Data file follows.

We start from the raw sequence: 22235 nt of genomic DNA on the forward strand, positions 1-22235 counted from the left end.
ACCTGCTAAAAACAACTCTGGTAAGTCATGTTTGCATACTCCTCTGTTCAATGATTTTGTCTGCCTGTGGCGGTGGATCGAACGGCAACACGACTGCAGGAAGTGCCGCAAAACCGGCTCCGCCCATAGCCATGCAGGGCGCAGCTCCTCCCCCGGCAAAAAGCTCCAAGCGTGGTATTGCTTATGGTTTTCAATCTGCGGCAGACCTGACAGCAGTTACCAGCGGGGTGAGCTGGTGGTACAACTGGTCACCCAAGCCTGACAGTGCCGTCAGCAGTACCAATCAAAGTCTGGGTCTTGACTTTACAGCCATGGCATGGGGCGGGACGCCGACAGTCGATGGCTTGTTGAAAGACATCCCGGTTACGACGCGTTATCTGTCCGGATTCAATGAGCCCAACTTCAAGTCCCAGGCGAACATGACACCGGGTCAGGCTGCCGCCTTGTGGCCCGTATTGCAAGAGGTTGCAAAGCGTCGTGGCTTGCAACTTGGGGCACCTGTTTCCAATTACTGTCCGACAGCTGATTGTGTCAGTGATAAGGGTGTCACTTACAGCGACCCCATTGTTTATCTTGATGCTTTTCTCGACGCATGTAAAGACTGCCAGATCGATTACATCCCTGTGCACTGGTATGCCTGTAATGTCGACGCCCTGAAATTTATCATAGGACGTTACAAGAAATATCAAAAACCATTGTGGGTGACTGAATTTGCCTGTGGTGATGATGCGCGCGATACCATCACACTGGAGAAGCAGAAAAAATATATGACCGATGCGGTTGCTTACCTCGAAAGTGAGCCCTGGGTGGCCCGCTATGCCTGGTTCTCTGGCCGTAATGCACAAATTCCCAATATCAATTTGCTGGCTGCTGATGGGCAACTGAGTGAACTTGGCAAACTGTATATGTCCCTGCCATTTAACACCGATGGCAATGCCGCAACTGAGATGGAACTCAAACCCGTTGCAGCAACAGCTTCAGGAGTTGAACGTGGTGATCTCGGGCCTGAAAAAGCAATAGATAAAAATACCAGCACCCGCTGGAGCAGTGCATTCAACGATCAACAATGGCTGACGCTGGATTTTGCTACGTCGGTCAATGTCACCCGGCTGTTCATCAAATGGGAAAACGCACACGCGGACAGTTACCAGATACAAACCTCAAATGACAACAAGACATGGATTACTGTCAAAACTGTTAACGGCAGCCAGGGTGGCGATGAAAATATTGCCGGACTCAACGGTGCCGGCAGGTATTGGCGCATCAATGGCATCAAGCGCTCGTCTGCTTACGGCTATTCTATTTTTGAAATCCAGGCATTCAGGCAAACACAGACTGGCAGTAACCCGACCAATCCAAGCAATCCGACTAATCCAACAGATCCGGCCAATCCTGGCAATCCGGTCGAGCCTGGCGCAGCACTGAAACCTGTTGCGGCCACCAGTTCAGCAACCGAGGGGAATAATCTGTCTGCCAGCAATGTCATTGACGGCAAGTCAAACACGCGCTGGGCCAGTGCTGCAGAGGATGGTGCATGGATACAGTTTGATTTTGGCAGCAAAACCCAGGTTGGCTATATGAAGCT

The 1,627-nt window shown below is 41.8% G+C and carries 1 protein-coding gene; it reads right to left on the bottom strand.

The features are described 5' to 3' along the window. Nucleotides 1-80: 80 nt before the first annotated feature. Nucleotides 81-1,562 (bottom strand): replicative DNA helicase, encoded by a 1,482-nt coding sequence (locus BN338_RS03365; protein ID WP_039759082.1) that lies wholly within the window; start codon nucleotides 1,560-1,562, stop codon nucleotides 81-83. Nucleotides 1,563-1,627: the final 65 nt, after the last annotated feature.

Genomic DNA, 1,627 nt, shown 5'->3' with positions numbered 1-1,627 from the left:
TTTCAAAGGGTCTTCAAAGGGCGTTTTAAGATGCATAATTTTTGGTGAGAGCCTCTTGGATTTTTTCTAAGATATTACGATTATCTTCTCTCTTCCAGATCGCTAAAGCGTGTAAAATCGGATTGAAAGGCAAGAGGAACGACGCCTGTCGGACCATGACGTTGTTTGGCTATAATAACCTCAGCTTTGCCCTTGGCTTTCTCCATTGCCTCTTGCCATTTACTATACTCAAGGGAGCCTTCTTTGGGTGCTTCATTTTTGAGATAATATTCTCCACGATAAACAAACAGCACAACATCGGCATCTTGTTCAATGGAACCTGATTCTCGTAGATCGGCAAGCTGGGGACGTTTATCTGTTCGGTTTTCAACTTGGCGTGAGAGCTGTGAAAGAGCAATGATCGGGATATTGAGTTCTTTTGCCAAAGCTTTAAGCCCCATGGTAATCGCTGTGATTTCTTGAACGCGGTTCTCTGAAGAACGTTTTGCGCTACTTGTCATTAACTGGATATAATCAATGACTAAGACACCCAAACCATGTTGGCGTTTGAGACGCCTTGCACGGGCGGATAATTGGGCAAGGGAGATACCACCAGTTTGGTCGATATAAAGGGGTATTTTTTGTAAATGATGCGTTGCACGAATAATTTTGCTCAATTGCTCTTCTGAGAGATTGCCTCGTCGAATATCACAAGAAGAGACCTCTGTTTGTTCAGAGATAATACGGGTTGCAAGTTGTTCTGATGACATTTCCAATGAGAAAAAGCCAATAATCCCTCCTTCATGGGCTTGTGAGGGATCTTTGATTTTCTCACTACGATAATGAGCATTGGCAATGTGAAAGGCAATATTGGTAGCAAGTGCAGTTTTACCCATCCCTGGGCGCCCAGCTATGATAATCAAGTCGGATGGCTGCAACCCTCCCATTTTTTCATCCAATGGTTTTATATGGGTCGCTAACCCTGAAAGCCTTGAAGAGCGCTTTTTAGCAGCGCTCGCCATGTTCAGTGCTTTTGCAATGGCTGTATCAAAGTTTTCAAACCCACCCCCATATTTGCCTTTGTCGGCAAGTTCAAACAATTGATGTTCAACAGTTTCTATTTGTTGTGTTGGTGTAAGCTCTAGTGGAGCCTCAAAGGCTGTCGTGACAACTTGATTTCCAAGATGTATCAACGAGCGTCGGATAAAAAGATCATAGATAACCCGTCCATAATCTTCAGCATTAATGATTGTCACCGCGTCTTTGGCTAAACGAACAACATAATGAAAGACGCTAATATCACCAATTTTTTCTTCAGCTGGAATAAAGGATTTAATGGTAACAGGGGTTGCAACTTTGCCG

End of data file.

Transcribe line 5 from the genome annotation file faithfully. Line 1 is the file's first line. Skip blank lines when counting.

Genomic DNA, 1,627 nt, shown 5'->3' with positions numbered 1-1,627 from the left: